A decade ago, a small but mighty organization sprouted up to address the needs of severely wounded, ill and injured Soldiers. The Army created the Disabled Soldier Support System (DS3) in 2004, a dedicated program providing personalized support to recovering Soldiers. A year and a half later, DS3 changed its name to the U.S. Army Wounded Warrior Program (AW2), which has since impacted nearly 20,000 severely wounded, ill and injured Soldiers and Veterans. This year marks AW2’s 10th Anniversary and provides an opportunity to take a step back and appreciate how the program has evolved.
Looking back inspires a hopeful future, and long-serving AW2 staff member HR Specialist Charles Williams remains dedicated to helping severely wounded, ill and injured Soldiers, Veterans, their Families and Caregivers.
“When I came to work the program had just started,” explained Williams, who has served on
staff since the program’s inception in 2004. “It was me, a colonel and a lieutenant colonel—that was it. We had to grow the program.”
Williams, a retired service member who worked for a time as an Army recruiter, spent a lot of his early days at AW2 interacting with wounded Soldiers. “They had a warrior spirit,” Williams recalled. “I would draw off of their strength. I could feel the energy and the love and the resiliency that they had. They are truly heroes.”
Though he enjoyed working directly with the Soldiers, Williams felt his experience would be more valuable in human resources. As the program evolved it was able to create more departments and take on more staff. “Now we have people with the appropriate skill sets to do what’s needed to take care of Soldiers and Families effectively,” Williams said of AW2’s growth. AW2 now has a presence in Warrior Transition Units (WTU) at major military treatment facilities around the world, providing Soldiers with personalized care as they recover and rehabilitate.
From the start, AW2 Advocates played an integral role in a Soldier or Veteran’s recovery process. They are on-site at WTUs and VA locations, and collaborate with WTU cadre to educate each Soldier on available benefits and resources and help the individual create goals. William Years came on board in September 2004 as AW2’s first Advocate, back then called “Soldier Family Management Specialists,” and shared how the program grew to meet the needs of wounded, ill and injured Soldiers.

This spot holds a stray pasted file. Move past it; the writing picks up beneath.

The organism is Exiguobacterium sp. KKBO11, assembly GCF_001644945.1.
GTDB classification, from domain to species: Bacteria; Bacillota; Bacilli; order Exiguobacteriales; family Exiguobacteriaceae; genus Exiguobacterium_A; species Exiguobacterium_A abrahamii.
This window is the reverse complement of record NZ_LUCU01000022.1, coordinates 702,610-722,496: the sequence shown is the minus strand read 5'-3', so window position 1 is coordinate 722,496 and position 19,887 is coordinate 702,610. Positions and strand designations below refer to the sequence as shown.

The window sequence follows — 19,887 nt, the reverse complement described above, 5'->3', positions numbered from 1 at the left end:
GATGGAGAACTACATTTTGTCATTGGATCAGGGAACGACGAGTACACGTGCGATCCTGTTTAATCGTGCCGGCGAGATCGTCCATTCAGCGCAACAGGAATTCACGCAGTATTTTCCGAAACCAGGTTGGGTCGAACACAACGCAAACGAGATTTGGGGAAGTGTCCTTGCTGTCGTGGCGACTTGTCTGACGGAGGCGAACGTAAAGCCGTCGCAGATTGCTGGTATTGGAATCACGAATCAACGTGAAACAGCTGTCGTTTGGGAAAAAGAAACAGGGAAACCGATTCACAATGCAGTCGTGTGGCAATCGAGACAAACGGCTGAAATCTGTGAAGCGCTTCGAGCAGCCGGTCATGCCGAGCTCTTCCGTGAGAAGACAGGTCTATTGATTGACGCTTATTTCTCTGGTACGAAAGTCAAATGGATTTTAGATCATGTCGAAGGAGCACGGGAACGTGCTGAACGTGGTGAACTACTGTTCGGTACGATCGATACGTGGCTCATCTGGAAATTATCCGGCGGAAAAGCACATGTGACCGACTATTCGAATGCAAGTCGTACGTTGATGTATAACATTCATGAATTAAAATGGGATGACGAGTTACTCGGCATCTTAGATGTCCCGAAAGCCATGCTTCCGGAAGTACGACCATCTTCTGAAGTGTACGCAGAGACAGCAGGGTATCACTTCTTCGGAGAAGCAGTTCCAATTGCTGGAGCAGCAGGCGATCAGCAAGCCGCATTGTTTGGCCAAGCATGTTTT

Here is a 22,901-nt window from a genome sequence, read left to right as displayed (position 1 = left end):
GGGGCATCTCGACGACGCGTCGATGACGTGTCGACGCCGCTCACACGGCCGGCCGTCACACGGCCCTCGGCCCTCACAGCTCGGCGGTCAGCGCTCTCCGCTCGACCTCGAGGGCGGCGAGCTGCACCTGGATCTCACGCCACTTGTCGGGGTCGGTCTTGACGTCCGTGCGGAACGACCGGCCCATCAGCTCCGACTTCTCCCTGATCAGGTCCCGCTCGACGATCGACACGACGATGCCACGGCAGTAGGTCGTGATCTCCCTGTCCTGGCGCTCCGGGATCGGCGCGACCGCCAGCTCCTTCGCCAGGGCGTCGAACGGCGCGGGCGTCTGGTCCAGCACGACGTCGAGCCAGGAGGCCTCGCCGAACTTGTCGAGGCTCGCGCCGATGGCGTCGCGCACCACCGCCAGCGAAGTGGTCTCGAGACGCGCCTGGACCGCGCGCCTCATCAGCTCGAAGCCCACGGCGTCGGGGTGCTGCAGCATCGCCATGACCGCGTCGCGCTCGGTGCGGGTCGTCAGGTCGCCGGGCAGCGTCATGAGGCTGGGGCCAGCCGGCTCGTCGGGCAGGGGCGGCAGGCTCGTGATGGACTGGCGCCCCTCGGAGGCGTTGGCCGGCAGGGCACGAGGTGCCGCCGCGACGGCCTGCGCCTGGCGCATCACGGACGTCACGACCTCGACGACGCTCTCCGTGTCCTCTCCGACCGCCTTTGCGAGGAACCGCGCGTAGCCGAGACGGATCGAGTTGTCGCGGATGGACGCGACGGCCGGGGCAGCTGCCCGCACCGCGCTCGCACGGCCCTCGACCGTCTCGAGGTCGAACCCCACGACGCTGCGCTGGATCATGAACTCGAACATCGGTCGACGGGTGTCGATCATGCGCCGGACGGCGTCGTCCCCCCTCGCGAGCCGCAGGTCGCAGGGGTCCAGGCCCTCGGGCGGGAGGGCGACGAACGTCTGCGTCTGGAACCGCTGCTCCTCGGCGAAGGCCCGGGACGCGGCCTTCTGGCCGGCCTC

“Soldiers and Families were confused as to who was a nonprofit and who was an official Army program,” said Years. “We’ve got the ability now to coordinate services to assist them,” he added, “and coordination between AW2 and the VA has smoothed out.”
On top of better coordination between services and organizations, recovering Soldiers and Veterans now have more education and employment opportunities. AW2 Career Coordinator Roberta Berry, who joined the program in August 2005, said “back then, we were all learning together how to best support the wounded, ill and injured. AW2 Advocates today have the Advocate Support Branch, which is a team of subject matter experts who specialize in finance, VA resources, education and more.”
AW2 long-serving staff agree that the program continues to evolve to meet the needs of severely wounded, ill and injured Soldiers and Veterans. “It’s good to see where we were compared to where we are now,” said Years. “We’ve made great strides. You’ve got people who actually want to do the work because they have a passion to assist people and see things through,” he said of AW2 staff members.
From 16 Advocates to a legion of more than 200, from a team of trailblazers to strategically placed staff in Warrior Transition Units (WTUs) and VA locations across the country, AW2 has continued to grow.
“We need to be able to tell the world that if your child goes into the Army and they sustain injuries, there is a program here that is going to help them all the way through,” said Williams. “To continue to talk about AW2 and what we can do for Soldiers, Veterans, Families and Caregivers—it’s a conversation that should never stop.”
Editors Note: 2014 marks the 10th anniversary of the U.S. Army Wounded Warrior Program (AW2). Read more about AW2′s decade of impact with more than 19,000 severely wounded, ill, and injured Soldiers, Veterans, their Families and Caregivers at http://www.WTC.army.mil/announcements/aw2_10th_anniversary.html.